In today’s world disruption is rife, influencing everything from global trade to rural health care. Ensuing volatility, uncertainty, complexity and ambiguity can have disturbing consequences in terms of our relationships, systems, behaviours and mindsets. Poorly managed, rapid cycles of disruption are particularly disorientating; manic swings from stability to change ignite fear driven reactions and overly simplistic solutions to complex challenges, often resulting in chaotic, unintended consequences.
I believe when design principles, processes, tools and mindsets are used holistically, people, organisations and large-scale systems have a better chance of courageously ‘leaning in’ to disruption AND thriving amidst the robust opportunities it presents.
From both my design research and practical fieldwork experience, I’ve been developing a trans-disciplinary meta-design toolkit for leaders and their teams to navigate disruption AND design intelligent responses to complex problems. The toolkit borrows from a variety of praxis in the fields of Human Centred Design, Integral Theory and Adult Developmental Theory, and is itself Integral; that is, it integrates tacit mindsets and culture with explicit behaviour and processes to inform the design of a mutually interdependent toolkit. This article is the first in a series to introduce the 5 steps, 4 principles, 3 mindsets and 2 practices included in 1 meta-toolkit for generative leaders.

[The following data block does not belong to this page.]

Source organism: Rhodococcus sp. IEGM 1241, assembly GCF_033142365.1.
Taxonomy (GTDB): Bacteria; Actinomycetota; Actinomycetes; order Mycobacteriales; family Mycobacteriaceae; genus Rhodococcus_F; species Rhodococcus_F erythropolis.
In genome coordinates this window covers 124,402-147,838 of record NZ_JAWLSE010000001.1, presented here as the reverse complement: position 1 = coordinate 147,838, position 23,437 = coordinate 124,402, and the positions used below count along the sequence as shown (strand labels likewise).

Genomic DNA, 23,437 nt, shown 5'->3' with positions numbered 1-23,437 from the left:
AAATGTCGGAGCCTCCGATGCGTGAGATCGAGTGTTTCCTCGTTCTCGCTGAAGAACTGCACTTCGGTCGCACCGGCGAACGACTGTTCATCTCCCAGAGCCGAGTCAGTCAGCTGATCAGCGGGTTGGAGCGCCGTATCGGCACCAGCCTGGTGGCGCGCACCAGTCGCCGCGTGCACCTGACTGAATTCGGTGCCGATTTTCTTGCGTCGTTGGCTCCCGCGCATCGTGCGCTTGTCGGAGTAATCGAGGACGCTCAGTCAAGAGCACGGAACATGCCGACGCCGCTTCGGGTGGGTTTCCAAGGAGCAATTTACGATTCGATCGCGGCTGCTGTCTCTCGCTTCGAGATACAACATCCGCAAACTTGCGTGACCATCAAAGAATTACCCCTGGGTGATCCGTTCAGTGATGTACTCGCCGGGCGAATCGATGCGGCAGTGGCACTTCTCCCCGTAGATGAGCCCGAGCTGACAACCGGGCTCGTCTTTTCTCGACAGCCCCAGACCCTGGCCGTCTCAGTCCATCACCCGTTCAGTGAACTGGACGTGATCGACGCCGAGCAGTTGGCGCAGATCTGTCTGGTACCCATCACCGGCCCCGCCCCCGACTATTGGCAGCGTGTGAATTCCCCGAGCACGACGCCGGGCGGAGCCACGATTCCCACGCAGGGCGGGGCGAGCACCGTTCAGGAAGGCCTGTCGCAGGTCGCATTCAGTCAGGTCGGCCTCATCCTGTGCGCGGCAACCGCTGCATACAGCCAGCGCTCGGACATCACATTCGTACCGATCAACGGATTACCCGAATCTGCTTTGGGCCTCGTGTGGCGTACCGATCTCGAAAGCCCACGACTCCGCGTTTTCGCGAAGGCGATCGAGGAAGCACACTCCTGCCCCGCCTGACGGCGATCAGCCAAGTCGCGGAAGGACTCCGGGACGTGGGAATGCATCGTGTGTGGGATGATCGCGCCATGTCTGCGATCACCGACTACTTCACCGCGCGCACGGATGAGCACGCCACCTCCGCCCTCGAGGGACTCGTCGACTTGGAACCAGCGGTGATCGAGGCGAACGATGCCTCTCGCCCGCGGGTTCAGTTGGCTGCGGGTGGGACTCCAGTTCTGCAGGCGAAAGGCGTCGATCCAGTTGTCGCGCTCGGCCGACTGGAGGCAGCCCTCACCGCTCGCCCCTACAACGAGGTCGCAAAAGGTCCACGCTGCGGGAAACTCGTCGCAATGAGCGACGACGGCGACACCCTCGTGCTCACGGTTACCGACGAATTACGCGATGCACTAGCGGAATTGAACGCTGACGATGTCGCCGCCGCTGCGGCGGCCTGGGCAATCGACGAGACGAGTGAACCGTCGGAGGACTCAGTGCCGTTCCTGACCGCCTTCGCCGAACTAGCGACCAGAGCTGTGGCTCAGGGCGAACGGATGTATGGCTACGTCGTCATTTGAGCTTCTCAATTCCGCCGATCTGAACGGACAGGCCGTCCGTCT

There is a running debate within and without the design community; is design a mindset, a practice, a culture or a method? From my perspective, it’s all of these things AND leaders can use it in it’s simplest form - a process or method to help navigate the ‘stability to change’ journey with confidence.
The following is a simplified, linear map of how the design world often talks about itself as a process:
In reality, the journey is everything but linear. Looping back to previous stages is consistent with best practice as a means of testing assumptions and validating ideas along the way. Evidence also indicates that those designers who invest more in learning about and defining the problem produce overall higher quality outcomes than those who jump straight into solutions. Better still are designers who actively serve as ‘bridge’ between both problem AND solution, prototyping for the purpose of zooming into a more accurate framing of the problem. In fact, a designer’s capacity to problem seek rather than problem solve through human interaction with artefacts of the built world is what differentiates her from the engineer.
In either case, both linear and synchronous mapping of any kind can build ease into a system. It also provides a framing that enables expressive and receptive capacity so that stakeholders have shared language and perspective about the process they are participating in.